Each class at Sir John A. Cumber from reception to Year 3 has a full-time teaching assistant, she said. From Years 4-6, there are three assistant teachers for every four classes. In addition, the school has an occupational therapist — who has an assistant — two psychologists, a speech therapist and a specialist for visually- and hearing-impaired students.

The school has also established learning programmes before and after school as well as during lunch hour for students who need additional help in getting up to speed.

The support that teachers seem to most appreciate, however, is the added resources they’ve been given in the way of prescribed lesson plans, textbooks and workbooks.

“I don’t have to go home and spend countless hours thinking about, ‘What strategy am I going to be teaching?’” Erica Greenridge-Daniels, who teaches Year 2, said. “I can open up the book and say, ‘We’re doing this today.’ At 2am, I’d be doing lesson plans. Now, I can do them in two hours or less.”

It’s also saving her money. In past years, she said, she spent $500 to $700 per year on learning materials for her students. “This year, I only had to buy stickers.” she said.

Providing meaningful and standardised feedback was one of the areas Sir John A. Cumber was found to be weak in during a recent inspection by the Office of Education Standards.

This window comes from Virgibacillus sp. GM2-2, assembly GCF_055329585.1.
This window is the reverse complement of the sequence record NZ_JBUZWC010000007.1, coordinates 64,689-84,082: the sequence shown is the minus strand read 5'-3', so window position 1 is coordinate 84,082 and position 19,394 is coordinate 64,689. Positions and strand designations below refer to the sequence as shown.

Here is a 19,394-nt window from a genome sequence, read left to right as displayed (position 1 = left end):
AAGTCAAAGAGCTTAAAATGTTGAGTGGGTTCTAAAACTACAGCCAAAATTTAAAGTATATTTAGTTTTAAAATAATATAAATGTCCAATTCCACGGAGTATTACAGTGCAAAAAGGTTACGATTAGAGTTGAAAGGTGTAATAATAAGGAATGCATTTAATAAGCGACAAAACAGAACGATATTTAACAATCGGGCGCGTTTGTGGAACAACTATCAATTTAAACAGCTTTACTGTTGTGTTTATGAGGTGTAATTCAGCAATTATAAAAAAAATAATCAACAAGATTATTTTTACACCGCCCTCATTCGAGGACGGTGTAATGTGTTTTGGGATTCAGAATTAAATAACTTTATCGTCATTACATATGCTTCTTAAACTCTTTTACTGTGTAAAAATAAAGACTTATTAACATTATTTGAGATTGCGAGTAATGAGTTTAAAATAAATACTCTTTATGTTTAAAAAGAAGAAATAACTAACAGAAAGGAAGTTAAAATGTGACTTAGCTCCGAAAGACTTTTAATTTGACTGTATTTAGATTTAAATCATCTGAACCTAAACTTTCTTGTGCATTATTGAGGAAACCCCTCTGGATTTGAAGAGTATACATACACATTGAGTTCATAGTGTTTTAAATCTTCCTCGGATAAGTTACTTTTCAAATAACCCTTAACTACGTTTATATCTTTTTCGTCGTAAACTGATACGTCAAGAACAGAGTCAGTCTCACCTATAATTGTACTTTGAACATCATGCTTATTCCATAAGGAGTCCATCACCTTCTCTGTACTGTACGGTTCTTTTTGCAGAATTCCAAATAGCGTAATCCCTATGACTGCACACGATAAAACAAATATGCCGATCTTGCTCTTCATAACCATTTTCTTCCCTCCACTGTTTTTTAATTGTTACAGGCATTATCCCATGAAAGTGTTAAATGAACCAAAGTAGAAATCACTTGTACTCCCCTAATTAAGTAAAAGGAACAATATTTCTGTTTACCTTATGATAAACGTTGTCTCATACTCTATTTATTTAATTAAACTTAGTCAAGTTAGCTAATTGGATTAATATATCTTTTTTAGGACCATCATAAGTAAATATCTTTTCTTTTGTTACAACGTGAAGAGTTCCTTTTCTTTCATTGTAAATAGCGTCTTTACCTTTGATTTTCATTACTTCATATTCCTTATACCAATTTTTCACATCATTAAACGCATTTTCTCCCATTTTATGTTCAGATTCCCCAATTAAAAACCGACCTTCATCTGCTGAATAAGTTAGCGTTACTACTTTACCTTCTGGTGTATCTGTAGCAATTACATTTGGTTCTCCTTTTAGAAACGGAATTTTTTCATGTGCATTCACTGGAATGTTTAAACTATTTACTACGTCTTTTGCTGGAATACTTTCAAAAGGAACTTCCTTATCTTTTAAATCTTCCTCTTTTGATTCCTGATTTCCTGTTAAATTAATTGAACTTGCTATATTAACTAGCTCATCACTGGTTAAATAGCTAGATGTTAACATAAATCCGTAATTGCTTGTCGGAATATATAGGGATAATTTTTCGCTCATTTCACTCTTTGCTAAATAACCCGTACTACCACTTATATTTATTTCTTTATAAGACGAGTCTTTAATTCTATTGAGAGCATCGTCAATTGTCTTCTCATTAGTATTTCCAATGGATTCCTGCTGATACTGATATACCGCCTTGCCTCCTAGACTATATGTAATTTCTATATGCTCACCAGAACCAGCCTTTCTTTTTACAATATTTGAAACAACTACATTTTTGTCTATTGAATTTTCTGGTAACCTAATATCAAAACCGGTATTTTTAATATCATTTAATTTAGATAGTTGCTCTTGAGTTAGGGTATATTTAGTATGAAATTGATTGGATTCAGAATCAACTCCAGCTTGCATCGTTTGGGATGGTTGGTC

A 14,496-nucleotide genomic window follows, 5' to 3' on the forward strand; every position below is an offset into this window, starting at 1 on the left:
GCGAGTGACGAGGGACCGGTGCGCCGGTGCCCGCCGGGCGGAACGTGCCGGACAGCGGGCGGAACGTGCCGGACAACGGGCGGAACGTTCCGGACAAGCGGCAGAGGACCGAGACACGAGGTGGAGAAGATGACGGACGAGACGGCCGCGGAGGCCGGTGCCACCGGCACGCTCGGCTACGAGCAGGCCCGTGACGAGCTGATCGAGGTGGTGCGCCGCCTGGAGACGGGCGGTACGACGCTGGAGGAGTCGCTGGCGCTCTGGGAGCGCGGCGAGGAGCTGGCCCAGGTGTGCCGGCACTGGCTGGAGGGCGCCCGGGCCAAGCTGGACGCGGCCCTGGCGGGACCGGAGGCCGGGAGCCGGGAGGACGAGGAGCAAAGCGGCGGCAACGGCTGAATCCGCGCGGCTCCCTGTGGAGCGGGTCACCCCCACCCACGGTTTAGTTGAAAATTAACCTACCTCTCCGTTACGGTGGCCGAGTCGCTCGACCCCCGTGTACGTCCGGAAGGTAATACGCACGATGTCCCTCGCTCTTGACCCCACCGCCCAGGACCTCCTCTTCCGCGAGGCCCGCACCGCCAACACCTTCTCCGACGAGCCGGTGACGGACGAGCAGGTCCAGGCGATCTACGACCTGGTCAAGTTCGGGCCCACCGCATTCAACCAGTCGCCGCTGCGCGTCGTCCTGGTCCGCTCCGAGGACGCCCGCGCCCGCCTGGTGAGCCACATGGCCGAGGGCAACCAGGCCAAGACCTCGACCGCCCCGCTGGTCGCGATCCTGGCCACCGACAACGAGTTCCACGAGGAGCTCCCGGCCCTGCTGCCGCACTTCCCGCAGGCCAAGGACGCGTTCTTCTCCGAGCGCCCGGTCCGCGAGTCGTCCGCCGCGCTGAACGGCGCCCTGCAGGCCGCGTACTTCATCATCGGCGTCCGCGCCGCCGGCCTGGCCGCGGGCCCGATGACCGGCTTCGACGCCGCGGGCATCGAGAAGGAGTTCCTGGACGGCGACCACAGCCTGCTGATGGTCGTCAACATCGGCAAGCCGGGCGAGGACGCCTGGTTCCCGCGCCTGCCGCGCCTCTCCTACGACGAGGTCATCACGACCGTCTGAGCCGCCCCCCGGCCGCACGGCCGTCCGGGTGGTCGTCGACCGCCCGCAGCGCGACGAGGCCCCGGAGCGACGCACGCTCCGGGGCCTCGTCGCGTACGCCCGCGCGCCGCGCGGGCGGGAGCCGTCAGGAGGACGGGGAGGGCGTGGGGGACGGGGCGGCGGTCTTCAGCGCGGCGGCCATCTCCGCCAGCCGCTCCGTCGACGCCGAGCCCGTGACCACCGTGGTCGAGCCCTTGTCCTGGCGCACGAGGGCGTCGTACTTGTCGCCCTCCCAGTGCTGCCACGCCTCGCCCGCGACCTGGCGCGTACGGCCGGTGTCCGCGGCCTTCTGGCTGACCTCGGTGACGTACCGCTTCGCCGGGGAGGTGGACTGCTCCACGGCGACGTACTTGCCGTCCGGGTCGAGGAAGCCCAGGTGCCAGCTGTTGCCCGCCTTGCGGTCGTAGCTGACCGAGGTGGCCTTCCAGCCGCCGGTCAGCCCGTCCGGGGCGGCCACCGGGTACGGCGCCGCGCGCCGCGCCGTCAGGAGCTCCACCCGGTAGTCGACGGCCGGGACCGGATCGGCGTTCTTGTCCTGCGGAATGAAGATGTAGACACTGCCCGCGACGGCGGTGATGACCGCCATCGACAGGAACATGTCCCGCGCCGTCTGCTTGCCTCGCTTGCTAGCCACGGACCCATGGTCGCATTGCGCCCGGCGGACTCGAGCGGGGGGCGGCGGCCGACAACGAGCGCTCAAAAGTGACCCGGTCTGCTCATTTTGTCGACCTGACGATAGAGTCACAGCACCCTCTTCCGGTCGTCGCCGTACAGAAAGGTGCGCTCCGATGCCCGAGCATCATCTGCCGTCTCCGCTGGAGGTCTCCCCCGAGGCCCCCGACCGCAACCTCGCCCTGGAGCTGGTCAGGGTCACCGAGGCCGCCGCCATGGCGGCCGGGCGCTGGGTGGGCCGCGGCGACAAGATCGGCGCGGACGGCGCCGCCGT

But Greenridge-Daniels is a believer. A 30-year veteran of the classroom, she gave the old curriculum a rating of three on a one-to-10 scale. The new programme, she said, rates a nine.

“Already, I’m seeing the bulk of them making progress,” she said of her students. The majority, she said are working beyond the targeted performance measures.

Of course, the programme’s success will be measured at the end of the year. One of the chronic problems in Cayman’s government schools has been low performance on standardised tests, especially when compared with other students internationally.

“We’re pretty confident that at the end of the year, they’ll be where they need to be,” Crowley said, referring to the targets the school has been given. “Just the idea that there’s hope to get there has done much for morale at the school,” Crowley said.

Conversations she’s had with peers at Prospect and Red Bay primary schools, she said, led her to believe that Sir John A. Cumber is representative of what’s taking place systemwide.

However, there have been anonymous complaints from some schools about problems with implementing the new curriculum.

Two school principals who indicated the new programme was going well at their schools and who agreed to speak on the subject, later rescinded those offers, saying they had been told by Department of Education officials not to speak to the Compass.

Repeated requests for interviews and information on the new curriculum from officials at the department and the Ministry of Education have been either referred to other officials or ignored.

The ministry has hired a public relations firm to put together a media campaign on the new curriculum. It was originally planned to be unveiled in October but was then delayed. O’Connor-Connolly, who has mentioned the curriculum in public speeches, but has provided little in the way of details, said she expects the campaign to be ready sometime in January. She said she would not comment on the curriculum until then.